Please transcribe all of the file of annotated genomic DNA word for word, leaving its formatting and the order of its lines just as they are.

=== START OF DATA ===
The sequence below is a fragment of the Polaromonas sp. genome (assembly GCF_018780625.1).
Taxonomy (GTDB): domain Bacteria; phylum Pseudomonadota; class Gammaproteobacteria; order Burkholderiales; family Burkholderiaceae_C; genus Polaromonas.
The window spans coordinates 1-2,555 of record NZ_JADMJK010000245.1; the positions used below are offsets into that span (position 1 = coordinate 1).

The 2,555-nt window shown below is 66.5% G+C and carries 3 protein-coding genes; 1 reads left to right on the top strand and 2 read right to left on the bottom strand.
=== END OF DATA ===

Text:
The sequence below is a fragment of the Polaromonas sp. genome (assembly GCF_018780625.1).
Taxonomy (GTDB): domain Bacteria; phylum Pseudomonadota; class Gammaproteobacteria; order Burkholderiales; family Burkholderiaceae_C; genus Polaromonas.
The window spans coordinates 1-2,555 of record NZ_JADMJK010000245.1; the positions used below are offsets into that span (position 1 = coordinate 1).

The 2,555-nt window shown below is 66.5% G+C and carries 3 protein-coding genes; 1 reads left to right on the top strand and 2 read right to left on the bottom strand.